By Barb Arland-Fye
My son Patrick and I sat in the play-by-play booth watching Quad City Sled Hockey players, including his brother Colin, playing “Duck, Duck, Goose” and other games to practice their turning skills. One of Colin’s favorite coaches, Anita, “tagged” him and he propelled his sled faster than we have ever seen him move it!
Colin, in turn, tagged another player but inexplicably stopped, so he and the other player coasted around the circle side by side. Another coach, Ken, quipped, “I think it’s going to be a photo finish.” Then Ken skated around the circle, tagging all 10 players, creating a scene of hilarious chaos.
Welcome to the world of Sled Hockey, an inclusive sport for children and adults with and without a disability. Players use tubular-framed sleds and two hockey sticks with blades on one end and toe-picks on the other to grip the ice for turning and moving. If they want additional assistance, they have “buddies,” who skate behind and push their sleds.
Like several other players, Colin has participated in Sled Hockey from its start more than 20 years ago. Coaches Aaron, Anita, Greg and Ken have participated nearly as long. Their dedication warms my heart as I sit in the chilly bleachers with Patrick, a recreational hockey player who occasionally assists on the ice.
Coach Aaron got involved in Sled Hockey through a co-worker whose son played Sled Hockey and mentioned the need for helpers. Aaron played in a hockey league with Anita, Greg and Ken and invited them to join him. “They want to share their knowledge and their love for the game,” Patrick explained as he provided me with a play-by-play explanation of the games the coaches use to teach skills.
“Colin, turn around. You’re going the wrong way,” Patrick interrupts our conversation to give guidance to his older brother who is thrilled to see his whole family at the rink. (My husband Steve was nearby, handling equipment management duties.) The presence of all four Fyes does not happen every Sunday during Sled Hockey season.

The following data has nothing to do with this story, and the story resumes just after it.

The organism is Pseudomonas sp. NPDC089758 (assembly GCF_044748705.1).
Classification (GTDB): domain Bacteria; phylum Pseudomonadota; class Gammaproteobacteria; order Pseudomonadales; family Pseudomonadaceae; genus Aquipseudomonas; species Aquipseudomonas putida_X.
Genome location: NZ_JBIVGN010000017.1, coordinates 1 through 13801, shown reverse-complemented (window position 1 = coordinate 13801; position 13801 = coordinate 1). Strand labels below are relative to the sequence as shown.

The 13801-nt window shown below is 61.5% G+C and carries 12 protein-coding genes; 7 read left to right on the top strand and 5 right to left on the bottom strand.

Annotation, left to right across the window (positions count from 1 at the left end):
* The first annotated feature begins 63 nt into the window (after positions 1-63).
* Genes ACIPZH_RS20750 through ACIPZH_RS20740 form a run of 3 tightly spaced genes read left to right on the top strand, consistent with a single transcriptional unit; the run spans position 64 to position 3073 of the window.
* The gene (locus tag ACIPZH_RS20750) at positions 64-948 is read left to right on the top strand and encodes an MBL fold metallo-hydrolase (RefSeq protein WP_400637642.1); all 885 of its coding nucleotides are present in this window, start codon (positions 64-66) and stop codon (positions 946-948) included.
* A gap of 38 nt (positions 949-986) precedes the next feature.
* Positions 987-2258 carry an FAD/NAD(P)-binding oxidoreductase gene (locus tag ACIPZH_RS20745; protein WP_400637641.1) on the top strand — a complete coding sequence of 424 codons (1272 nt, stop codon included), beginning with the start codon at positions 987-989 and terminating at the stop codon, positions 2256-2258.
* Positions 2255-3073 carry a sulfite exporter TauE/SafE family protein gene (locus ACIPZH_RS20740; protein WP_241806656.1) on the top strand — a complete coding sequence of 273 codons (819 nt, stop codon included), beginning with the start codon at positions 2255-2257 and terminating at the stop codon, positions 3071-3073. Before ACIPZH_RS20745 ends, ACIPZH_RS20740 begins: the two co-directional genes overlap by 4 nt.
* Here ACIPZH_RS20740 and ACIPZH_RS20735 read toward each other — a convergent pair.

I attended Sled Hockey faithfully each Sunday for years unless I had another commitment. More recently, the commitments provided a convenient excuse to stay away. Truthfully, I lost interest in watching and dreaded the chilly conditions sitting in the bleachers.
At the start of the new season, I felt that familiar nudge from my heavenly Father to make Sled Hockey a priority. Last Sunday, God helped me to see what I have been missing — the players, their loved ones and the coaches who have become a family of sorts. Sandy, the mother of a player named Tom, greeted me warmly and asked, “Are you still editing?”
When I introduced myself to coach Ken, he seemed puzzled. Yes, I know you are Colin’s mom, the look on Ken’s face said. I saw Joe, the man who spearheaded Quad City Sled Hockey, but didn’t see Dick, the regular equipment manager and wondered if he was OK.
Coach Aaron knows his players’ talents, skills and challenges and makes sure that each has the opportunity to experience the joy of the game. “Colin doesn’t like to get bumped so he avoids getting into the middle of the action,” I told Aaron. That is not news to Aaron. He knows that Colin likes to move up and down the ice, which allows him the joy of fielding from a distance.
Colin propels his sled with hockey sticks that Patrick purchased for him as a Christmas gift. “He loves them,” Patrick said. “To me, that’s invaluable.” Almost as invaluable? The gratitude of both sons that we were together for Sled Hockey and dinner afterwards. Colin ended our mealtime prayer thanking God “that we are together as a family.”
(Contact Editor Barb Arland-Fye at email@example.com)